The Student News Organization for Rutherford B. Hayes High School

The Talisman

The Student News Organization for Rutherford B. Hayes High School

The Talisman

The Student News Organization for Rutherford B. Hayes High School

The Talisman

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Opinion: Sports need to be more accessible

The+different+struggles+of+being+in+sports.
Natalie Heckert
The different struggles of being in sports.

Sports require a lot of resources. Some of these are obvious like practice space and equipment but others are more overlooked like the time, money and overall commitment needed.
Sports also require a lot of money and time commitment, which can make sports unattainable for some kids. Families pay an average of $800 per year for one child’s sport, this includes registration fees, uniforms and equipment.
As athletes get better at their sport, they start to require more practice to improve. Private lessons are one way that athletes can further their progress beyond what they get from normal practices. Private lessons can cost anywhere from $30 to $100 an hour.
Another way athletes can improve are skill clinics and off-season camps. These week-long training camps can cost up to $500. And finally, to top all of the basic costs and improvement costs off, many sports also offer travel options which can quickly shoot the overall price into the thousands.
Along with the outrageous costs of sports, they’re also huge time commitments for both the athlete and their parents. Parents must work around their work schedules to drive their kids to and from each practice or game, all while also paying for gas.
To add to that, families can run into issues with transportation when practice times get unreasonable. For example, it might be hard for a parent to get their kid to swim practice at 4A.M. because they’re busy getting themselves ready for their work day.
While carpooling is the most reasonable option to overcome this, it can be hard to coordinate and some athletes may live too far from the rest of the team for it to be a viable option.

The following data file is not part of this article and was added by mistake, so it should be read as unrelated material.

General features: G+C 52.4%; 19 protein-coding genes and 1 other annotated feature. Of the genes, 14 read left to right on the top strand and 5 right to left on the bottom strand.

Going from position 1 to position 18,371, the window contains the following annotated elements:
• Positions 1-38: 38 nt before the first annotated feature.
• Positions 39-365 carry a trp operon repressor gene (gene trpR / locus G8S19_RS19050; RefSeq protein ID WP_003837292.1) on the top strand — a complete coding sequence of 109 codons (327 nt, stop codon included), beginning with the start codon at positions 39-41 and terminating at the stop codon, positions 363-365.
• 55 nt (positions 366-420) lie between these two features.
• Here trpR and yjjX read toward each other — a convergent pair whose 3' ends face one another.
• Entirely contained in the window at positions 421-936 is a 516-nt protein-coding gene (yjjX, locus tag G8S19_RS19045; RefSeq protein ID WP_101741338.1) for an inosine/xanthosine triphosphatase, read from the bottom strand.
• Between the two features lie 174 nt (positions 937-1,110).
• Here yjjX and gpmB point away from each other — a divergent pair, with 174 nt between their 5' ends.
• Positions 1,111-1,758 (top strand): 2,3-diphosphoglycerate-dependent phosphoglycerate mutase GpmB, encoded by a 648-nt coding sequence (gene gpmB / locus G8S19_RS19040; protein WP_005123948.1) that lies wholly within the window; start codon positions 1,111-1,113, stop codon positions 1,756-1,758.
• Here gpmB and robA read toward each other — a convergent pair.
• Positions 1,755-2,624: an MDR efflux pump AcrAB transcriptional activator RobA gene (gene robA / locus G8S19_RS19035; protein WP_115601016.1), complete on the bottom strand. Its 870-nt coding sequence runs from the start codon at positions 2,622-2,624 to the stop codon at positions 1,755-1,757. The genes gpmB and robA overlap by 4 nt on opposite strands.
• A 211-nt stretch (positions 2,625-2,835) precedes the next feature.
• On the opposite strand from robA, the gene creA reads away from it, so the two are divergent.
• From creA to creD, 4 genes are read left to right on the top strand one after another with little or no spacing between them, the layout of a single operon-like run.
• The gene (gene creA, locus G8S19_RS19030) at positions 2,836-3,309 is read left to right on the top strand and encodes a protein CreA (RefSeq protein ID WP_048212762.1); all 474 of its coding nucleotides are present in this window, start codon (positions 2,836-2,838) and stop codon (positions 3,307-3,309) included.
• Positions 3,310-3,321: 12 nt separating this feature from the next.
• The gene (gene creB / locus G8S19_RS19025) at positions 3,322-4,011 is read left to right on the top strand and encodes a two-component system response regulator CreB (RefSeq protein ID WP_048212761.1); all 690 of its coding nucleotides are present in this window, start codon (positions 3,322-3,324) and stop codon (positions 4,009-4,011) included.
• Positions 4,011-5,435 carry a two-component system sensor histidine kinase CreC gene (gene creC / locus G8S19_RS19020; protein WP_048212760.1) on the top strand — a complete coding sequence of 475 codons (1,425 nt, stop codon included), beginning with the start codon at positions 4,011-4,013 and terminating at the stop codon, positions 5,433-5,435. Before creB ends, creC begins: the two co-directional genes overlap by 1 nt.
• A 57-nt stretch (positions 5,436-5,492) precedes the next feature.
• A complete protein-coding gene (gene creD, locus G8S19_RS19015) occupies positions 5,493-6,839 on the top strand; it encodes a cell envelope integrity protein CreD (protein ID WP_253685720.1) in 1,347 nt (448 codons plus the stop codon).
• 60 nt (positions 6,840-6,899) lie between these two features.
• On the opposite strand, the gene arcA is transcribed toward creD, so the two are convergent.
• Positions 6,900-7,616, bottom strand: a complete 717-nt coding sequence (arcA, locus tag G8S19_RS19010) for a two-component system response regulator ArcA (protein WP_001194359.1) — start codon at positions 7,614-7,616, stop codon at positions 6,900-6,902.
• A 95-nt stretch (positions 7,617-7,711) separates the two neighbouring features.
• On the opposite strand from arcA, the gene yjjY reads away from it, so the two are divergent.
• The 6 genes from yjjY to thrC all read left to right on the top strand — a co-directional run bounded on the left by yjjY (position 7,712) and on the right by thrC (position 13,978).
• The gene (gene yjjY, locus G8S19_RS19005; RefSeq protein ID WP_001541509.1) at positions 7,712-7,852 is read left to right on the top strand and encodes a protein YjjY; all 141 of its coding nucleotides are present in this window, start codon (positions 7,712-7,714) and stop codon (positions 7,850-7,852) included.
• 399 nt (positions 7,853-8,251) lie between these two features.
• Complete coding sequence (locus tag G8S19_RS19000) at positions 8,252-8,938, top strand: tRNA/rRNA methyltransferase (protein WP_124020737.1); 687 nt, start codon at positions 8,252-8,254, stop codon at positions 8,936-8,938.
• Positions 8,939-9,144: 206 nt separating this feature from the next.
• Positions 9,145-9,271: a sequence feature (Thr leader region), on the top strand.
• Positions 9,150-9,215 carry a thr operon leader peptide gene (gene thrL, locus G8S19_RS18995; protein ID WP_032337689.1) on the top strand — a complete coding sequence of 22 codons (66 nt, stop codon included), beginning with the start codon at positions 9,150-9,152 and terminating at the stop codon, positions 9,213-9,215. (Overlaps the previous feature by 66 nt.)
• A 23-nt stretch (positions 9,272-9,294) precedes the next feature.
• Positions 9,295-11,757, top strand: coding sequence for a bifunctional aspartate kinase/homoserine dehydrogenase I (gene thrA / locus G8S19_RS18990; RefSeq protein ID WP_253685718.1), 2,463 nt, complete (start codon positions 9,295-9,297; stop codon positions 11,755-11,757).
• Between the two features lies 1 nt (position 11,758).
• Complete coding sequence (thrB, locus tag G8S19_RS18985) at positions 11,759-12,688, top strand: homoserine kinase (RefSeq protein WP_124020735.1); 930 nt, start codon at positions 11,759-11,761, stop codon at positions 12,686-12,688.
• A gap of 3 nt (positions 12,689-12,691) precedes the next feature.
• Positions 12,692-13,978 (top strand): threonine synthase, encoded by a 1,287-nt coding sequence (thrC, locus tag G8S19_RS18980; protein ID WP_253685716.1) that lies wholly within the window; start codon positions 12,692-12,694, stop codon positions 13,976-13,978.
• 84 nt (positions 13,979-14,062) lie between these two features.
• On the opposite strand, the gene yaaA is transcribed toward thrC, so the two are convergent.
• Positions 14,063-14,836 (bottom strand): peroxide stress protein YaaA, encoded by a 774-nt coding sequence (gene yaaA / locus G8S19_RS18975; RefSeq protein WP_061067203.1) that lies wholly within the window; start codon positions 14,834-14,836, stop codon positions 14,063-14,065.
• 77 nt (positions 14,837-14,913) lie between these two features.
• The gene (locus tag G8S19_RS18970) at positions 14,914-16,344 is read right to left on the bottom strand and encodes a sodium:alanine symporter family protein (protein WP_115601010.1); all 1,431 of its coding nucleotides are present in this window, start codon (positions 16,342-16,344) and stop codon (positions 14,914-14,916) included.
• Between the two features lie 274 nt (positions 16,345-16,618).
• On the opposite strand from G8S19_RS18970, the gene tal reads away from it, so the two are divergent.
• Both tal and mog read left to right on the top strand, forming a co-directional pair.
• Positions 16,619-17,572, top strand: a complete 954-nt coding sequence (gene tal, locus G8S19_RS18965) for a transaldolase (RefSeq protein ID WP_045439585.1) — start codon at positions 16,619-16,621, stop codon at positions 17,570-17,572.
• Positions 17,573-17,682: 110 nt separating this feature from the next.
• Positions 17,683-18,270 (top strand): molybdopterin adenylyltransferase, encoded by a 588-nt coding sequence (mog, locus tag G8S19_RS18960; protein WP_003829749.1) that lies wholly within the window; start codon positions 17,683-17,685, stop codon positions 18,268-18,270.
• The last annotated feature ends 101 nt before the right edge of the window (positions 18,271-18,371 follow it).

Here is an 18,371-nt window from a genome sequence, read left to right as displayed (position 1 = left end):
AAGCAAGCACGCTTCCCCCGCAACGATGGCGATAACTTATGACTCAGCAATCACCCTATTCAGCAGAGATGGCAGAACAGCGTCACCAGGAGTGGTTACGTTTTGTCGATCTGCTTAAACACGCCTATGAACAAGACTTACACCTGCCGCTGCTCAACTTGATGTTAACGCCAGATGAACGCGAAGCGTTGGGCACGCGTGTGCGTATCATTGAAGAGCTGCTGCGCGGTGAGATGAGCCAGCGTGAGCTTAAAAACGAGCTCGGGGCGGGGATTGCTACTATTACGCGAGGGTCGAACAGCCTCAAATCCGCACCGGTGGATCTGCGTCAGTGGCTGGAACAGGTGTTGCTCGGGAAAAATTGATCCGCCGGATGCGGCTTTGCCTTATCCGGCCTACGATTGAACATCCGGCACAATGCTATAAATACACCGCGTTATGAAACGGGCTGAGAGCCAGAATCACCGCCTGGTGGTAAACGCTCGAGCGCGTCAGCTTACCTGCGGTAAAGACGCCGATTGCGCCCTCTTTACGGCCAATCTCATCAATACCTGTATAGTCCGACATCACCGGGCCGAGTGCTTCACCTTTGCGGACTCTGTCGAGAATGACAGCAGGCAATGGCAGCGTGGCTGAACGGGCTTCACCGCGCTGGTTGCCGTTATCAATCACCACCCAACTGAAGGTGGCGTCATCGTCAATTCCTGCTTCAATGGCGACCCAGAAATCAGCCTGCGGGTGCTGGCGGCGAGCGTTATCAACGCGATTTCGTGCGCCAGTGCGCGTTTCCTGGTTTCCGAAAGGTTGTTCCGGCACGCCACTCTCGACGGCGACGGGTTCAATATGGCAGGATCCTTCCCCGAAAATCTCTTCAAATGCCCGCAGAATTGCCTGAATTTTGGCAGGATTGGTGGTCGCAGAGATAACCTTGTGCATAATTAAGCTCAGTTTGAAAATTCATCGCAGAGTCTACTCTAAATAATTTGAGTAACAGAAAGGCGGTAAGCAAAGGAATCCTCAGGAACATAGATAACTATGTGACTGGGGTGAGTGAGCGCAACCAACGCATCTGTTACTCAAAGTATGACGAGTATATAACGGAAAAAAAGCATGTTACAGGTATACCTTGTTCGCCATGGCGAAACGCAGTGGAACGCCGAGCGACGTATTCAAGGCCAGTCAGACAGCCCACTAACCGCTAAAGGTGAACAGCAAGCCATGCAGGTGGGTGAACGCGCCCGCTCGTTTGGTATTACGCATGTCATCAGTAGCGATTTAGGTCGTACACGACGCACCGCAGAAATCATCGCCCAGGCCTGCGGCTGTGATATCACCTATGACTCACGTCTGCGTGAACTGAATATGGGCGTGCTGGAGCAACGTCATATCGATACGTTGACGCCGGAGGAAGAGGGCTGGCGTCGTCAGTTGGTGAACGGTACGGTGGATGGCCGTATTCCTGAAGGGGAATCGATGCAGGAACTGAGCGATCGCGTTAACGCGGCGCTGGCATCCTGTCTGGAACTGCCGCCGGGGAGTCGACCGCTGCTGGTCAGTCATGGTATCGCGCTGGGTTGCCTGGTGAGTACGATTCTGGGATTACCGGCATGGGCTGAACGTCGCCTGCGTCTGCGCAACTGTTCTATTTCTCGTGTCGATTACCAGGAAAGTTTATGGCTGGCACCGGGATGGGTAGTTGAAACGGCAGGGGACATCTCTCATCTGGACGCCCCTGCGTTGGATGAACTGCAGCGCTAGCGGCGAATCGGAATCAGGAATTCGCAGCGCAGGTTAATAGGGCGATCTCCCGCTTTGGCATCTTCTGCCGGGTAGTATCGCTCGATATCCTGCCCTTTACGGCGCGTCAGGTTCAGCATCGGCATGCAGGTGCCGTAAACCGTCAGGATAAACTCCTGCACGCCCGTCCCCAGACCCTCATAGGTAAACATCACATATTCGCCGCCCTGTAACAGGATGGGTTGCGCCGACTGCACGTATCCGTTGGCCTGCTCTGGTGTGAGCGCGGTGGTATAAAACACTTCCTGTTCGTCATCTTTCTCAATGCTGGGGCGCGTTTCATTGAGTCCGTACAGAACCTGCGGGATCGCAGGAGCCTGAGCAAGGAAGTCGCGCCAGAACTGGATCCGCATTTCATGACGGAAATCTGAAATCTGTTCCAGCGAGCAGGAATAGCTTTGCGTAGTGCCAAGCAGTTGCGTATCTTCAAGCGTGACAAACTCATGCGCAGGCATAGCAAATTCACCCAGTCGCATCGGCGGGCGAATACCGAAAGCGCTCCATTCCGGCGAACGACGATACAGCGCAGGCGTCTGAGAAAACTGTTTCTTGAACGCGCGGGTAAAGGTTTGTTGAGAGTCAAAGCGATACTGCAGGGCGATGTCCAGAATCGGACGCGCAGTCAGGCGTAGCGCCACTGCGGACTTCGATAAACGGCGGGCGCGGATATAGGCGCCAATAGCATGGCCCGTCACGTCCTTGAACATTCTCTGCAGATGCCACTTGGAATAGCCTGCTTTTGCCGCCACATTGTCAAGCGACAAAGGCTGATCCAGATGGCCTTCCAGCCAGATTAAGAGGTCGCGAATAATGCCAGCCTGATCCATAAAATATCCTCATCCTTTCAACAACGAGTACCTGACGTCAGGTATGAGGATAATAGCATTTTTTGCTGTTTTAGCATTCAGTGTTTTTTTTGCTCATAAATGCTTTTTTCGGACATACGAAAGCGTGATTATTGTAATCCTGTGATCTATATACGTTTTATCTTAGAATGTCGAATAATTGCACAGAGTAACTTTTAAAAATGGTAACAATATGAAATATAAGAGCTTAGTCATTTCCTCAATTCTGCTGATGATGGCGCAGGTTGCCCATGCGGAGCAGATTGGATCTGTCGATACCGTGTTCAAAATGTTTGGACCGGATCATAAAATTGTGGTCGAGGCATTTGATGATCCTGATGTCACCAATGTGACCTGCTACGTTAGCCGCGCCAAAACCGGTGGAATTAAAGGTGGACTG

Over the years, the amount of time athletes commit to their sports will continue to grow as their commitment to the sport grows, and eventually they’ll be driving themselves to practice, laying the drive time and gas money on to them.
In high school, athletes have 7 hour school days and practice after with little to no turnaround time. After an average one and a half hour practice, students want to rest, but they can’t because they still have to do their homework. Finally, after finishing all of their homework the athlete can finally rest… then repeat it all the next day.
Student athletes can easily become drained from this cycle which then overrides the benefits that come with sports.
Sports can benefit students’ academics, physical health, self-esteem and teamwork. These are crucial factors that will help athletes as they continue the rest of their lives after sports in the workplace and as functional members of society.
Mental health is an incredibly important topic when talking about high schoolers because over 40% of teens deal with mental health issues, but luckily, sports are often connected to lower rates of anxiety, depression and stress. The fact that sports can boost mental health for teenagers just makes their accessibility to them even more vital
However, due to the finances and time commitments required, sports can be impossible for some people to do. Some things that should be done to combat these issues and make sports more accessible are more grants/sponsors, equipment sharing and practice limits.
Athletes can apply for grant programs, which assist families and teams in paying for some of the cost. Teams should also look into sponsors; they can be paid by big companies to put their logo on their jerseys and it will alleviate some cost off the athletes.
Equipment sharing is another thing athletes and former athletes should do. Once an athlete’s sports career is over they should pass on any equipment, that’s in good condition, on to those who need it, rather than them buying brand-new stuff.
Lastly, to focus on time commitments, sports should limit practice hours. Limiting the amount of hours spent training, doing video analysis and team meetings would make sports more manageable for students.
These limits will give students extra relaxation time which will in turn help with mental drain caused by overexhaustion with the mix of school and sports and these financial solutions will help everyone enjoy participating in their favorite sport.

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About the Contributor
Natalie Heckert, Staff Writer
Natalie Heckert (she/her) is a junior at Hayes. This is her first year on staff. She dances competitively at Performing Arts Dance Centre and races for the Possum Run Ski Team. In her free time, she likes to hang out with friends, listen to music, read, and create art.
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